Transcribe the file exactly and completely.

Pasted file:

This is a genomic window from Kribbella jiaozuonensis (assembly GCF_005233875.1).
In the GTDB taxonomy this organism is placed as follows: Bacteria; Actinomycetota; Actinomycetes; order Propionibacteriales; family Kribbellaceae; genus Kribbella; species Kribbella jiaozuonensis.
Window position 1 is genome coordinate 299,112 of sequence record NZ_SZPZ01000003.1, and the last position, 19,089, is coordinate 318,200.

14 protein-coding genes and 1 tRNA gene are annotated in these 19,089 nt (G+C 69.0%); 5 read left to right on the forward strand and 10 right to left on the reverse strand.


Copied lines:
This is a genomic window from Kribbella jiaozuonensis (assembly GCF_005233875.1).
In the GTDB taxonomy this organism is placed as follows: Bacteria; Actinomycetota; Actinomycetes; order Propionibacteriales; family Kribbellaceae; genus Kribbella; species Kribbella jiaozuonensis.
Window position 1 is genome coordinate 299,112 of sequence record NZ_SZPZ01000003.1, and the last position, 19,089, is coordinate 318,200.

14 protein-coding genes and 1 tRNA gene are annotated in these 19,089 nt (G+C 69.0%); 5 read left to right on the forward strand and 10 right to left on the reverse strand.